Nonetheless, when Elisa with her eleven brothers alights on the tiny rock island in the middle of the sea and the waves come crashing in on the little freezing group, the Chinese comic – unlike H.C. Andersen – makes the eleven brothers gallantly protect their sister against the waters.
In the Chinese comic it is the common practical purpose to protect the little sister against the water that keeps the group together. Needless to say, there is no singing of church hymns on the little rock. Here as always H.C. Andersen’s references to popular religion are played down in the Chinese adaptation.
It is therefore not surprising that when Elisa arrives at the cave and falls asleep the Chinese version does not mention her intense prayer to God that even continued into her sleep and led to her dream about how she could deliver her brothers from their plight. The Chinese Elisa is pre-occupied with the fate of her brothers, not the grace of God. That is why the Chinese Elisa doesn’t fall on her knees and thank Our Lord when she wakes up from her dream and finds a nettle by her side. She decides to do as she was told by the fairy in her dream.
However, the Chinese Elisa does not have to go without all forms of magical solace. When her brothers find her mute and covered with blisters all over, their tears prove to be as magically effective as they are in H.C. Andersen’s tale: wherever the tears fall the blisters go away. This sort of magic illustrates poetically the power of brotherly love. It is thus a constructive element in the plot. The magic is comprehensible to the child. It is not just religious superstition.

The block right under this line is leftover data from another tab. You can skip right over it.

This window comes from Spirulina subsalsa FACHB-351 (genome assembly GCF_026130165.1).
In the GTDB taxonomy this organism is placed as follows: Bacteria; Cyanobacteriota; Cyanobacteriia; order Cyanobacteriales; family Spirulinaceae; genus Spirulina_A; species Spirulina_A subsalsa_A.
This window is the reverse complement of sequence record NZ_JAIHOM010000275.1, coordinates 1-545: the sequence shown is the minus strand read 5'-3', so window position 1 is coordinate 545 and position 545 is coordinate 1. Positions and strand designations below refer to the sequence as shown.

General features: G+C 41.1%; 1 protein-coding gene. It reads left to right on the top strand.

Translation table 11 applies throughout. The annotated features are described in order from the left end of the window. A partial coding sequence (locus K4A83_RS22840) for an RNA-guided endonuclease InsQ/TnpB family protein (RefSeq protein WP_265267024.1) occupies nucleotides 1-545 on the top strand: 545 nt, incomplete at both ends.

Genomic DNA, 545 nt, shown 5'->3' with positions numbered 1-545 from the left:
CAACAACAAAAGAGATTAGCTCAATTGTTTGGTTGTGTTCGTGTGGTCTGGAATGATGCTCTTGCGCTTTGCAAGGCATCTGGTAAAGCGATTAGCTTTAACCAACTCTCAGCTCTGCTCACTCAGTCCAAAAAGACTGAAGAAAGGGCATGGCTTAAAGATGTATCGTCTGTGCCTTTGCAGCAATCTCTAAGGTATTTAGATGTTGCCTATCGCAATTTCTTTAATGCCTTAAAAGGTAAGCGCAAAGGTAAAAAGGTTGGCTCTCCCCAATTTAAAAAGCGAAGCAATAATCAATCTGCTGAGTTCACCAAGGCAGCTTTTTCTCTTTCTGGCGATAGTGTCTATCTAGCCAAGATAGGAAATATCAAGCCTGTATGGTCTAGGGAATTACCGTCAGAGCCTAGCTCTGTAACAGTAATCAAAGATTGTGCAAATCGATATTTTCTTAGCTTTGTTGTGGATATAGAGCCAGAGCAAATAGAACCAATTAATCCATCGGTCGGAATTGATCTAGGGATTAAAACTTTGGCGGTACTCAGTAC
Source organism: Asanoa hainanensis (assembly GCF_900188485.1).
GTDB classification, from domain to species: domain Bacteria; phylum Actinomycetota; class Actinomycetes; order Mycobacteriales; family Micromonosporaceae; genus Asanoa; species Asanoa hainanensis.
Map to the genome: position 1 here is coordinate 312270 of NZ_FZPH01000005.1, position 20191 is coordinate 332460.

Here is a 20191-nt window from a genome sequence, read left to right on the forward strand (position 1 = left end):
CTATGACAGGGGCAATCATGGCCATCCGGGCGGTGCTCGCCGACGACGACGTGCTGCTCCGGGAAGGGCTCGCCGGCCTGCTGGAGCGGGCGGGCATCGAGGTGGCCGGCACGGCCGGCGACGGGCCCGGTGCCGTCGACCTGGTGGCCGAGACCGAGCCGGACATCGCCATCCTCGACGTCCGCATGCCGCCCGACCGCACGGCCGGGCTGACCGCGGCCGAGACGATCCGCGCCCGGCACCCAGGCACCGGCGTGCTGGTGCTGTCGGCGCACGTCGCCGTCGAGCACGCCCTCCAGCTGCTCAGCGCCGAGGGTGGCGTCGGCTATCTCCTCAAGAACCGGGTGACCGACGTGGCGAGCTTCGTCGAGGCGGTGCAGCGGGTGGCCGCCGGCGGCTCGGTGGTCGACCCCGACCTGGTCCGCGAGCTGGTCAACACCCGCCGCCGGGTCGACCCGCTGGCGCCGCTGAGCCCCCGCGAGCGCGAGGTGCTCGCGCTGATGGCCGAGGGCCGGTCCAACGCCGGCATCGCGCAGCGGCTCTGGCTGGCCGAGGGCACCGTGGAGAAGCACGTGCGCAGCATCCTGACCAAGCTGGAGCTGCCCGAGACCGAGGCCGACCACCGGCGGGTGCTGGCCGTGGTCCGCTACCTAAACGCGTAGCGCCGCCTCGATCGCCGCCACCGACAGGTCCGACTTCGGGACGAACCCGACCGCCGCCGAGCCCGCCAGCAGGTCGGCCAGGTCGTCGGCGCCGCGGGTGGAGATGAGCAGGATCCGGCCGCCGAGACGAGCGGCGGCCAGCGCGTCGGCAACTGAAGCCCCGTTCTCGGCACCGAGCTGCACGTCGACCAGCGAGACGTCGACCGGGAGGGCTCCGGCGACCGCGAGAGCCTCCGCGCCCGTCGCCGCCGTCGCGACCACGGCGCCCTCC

The Chinese Elisa enjoys considerable freedom in her relationship with her brothers. They are allowed to embrace and caress her even in the illustrations. But when the young king falls in love with her and softens her heart by providing a cave where she can go on working with her nettles to liberate her brothers, we see no more than a very cool and formal young king kissing Elisa’s hand from a distance. A gentle embrace – as we have it in H.C. Andersen – would be felt to be outrageously obscene: the young Chinese readers of the comic might get some wrong ideas …
One might have thought that a cartoonist would be grateful for an opportunity to give a vivid picture of little Elisa in the murky churchyard facing the awful witches digging the graves with their lean whitish fingers, eating the dead, but the Chinese Elisa just courageously braves the darkness and efficiently collects the nettles she needs. The illustration shows her picking nettles next to a peaceful grave: No witches with whitish fingers.
One might also have thought that a royal wedding between the young kind and beautiful Elisa would have been a splendid theme on which to end. But the Chinese Elisa sticks to her brothers: In the last but one picture she looks affectionately at the king, and he looks kindly at her. But this is only a prelude to the farewell scene with which the cartoon ends: The Chinese Elisa returns home with her brothers. Her family is reunited.